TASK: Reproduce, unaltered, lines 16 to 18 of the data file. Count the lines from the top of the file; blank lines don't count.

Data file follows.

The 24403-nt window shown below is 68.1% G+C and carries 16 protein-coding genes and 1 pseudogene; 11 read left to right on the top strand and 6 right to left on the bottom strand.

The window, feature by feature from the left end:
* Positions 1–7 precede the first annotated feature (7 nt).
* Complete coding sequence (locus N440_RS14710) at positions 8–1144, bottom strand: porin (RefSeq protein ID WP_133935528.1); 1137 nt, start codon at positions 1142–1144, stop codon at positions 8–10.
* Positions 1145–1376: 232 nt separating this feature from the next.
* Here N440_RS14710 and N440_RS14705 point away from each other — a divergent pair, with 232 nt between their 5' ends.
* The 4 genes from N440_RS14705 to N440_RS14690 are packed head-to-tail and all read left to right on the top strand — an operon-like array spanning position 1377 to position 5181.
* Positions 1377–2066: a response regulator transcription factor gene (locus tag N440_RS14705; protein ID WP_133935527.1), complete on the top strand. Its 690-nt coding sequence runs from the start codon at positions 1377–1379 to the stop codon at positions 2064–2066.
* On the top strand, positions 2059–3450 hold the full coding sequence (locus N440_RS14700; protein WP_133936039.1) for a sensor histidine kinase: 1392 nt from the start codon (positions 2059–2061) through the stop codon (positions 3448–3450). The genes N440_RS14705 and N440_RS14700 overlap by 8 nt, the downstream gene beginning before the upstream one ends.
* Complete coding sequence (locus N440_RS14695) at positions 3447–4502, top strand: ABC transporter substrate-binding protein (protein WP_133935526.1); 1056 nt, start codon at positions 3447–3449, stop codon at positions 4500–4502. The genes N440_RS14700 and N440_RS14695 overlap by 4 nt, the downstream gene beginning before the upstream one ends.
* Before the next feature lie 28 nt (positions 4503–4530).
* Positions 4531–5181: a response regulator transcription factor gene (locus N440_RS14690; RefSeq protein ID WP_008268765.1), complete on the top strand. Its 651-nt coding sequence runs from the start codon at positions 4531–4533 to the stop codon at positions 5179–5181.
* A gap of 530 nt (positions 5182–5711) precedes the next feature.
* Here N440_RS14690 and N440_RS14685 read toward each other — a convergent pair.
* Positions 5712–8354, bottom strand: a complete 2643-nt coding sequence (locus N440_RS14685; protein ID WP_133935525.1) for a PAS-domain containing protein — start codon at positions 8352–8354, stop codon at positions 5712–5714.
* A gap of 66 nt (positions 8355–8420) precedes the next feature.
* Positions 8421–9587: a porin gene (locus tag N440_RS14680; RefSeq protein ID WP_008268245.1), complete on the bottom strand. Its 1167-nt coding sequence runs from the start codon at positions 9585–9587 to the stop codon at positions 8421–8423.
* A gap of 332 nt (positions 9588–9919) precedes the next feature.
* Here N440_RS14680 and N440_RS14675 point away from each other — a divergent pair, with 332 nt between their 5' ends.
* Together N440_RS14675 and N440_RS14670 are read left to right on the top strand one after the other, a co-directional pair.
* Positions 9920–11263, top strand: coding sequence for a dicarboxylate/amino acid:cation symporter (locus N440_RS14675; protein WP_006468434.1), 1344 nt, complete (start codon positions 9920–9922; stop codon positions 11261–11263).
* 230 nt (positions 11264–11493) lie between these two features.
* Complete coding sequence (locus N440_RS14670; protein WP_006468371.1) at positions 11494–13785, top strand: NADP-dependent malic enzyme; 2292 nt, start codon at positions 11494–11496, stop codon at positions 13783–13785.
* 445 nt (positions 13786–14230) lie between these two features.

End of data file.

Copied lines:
* A gap of 66 nt (positions 8355–8420) precedes the next feature.
* Positions 8421–9587: a porin gene (locus tag N440_RS14680; RefSeq protein ID WP_008268245.1), complete on the bottom strand. Its 1167-nt coding sequence runs from the start codon at positions 9585–9587 to the stop codon at positions 8421–8423.
* A gap of 332 nt (positions 9588–9919) precedes the next feature.